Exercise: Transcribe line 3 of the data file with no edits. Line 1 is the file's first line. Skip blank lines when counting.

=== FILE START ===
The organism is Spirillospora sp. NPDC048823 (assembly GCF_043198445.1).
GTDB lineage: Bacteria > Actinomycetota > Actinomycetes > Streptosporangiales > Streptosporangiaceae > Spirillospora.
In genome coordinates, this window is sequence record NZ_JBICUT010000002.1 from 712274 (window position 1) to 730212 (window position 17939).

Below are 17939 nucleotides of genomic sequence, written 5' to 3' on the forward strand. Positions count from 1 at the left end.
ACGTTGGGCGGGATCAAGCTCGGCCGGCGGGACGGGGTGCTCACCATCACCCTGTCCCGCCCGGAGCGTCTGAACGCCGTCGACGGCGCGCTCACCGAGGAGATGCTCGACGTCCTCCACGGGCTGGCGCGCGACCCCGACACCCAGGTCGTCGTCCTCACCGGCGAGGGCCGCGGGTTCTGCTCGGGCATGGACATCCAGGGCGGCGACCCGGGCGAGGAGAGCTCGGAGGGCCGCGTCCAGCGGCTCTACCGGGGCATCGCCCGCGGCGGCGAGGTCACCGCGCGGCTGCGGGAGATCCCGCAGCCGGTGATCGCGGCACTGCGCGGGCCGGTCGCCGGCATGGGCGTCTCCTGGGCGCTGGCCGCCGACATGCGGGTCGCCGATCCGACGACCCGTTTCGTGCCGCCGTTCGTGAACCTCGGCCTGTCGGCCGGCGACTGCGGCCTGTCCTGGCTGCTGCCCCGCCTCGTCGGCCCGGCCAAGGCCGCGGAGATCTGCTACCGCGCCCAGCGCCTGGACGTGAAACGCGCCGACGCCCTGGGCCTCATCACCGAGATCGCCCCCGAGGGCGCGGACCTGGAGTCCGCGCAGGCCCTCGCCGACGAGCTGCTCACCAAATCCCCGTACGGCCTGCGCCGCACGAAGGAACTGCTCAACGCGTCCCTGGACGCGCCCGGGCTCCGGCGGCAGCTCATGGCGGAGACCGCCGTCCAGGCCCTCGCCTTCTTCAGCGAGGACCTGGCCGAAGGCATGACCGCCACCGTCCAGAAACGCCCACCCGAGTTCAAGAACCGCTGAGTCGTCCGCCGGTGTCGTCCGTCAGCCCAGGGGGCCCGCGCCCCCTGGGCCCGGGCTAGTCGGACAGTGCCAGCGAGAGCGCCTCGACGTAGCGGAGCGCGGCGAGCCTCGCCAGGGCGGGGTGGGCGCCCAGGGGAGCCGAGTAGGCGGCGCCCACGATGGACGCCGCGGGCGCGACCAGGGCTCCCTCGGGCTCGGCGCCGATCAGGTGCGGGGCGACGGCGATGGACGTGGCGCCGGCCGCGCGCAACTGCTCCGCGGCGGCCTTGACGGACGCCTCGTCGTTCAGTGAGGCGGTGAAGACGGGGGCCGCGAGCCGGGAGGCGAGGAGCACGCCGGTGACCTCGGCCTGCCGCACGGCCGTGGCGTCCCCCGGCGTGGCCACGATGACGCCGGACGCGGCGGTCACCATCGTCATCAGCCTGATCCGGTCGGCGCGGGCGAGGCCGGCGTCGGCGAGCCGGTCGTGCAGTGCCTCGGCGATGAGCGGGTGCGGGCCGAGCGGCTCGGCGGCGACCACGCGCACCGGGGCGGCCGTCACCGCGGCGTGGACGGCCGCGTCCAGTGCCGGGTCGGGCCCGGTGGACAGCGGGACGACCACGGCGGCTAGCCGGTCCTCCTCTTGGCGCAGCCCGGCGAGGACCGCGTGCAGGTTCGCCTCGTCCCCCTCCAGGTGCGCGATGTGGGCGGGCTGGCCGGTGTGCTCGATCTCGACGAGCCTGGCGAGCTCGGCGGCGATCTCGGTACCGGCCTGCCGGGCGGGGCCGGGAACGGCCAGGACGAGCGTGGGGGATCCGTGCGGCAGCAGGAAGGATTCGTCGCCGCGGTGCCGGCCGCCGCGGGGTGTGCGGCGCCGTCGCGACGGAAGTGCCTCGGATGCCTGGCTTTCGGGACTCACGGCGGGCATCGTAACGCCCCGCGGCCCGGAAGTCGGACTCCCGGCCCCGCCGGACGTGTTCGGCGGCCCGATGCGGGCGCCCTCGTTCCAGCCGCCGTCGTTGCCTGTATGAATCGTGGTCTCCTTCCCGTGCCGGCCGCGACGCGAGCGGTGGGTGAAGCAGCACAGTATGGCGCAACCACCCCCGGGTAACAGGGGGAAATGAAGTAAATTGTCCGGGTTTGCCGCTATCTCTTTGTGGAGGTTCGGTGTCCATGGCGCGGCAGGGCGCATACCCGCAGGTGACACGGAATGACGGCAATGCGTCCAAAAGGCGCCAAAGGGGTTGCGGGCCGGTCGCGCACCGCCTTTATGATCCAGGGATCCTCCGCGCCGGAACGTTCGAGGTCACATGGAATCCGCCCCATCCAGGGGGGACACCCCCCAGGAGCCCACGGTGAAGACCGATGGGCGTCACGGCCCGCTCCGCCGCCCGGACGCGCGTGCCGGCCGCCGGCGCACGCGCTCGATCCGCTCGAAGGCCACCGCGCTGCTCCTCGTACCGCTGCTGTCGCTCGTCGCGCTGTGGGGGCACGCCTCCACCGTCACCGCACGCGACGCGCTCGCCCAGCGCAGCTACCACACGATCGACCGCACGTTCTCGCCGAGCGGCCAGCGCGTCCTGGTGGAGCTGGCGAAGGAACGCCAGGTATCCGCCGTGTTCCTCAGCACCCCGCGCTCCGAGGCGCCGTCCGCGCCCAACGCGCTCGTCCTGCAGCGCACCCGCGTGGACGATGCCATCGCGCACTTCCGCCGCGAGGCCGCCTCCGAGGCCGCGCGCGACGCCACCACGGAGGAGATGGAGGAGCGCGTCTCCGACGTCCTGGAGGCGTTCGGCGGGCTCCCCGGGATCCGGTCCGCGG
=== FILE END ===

In genome coordinates, this window is sequence record NZ_JBICUT010000002.1 from 712274 (window position 1) to 730212 (window position 17939).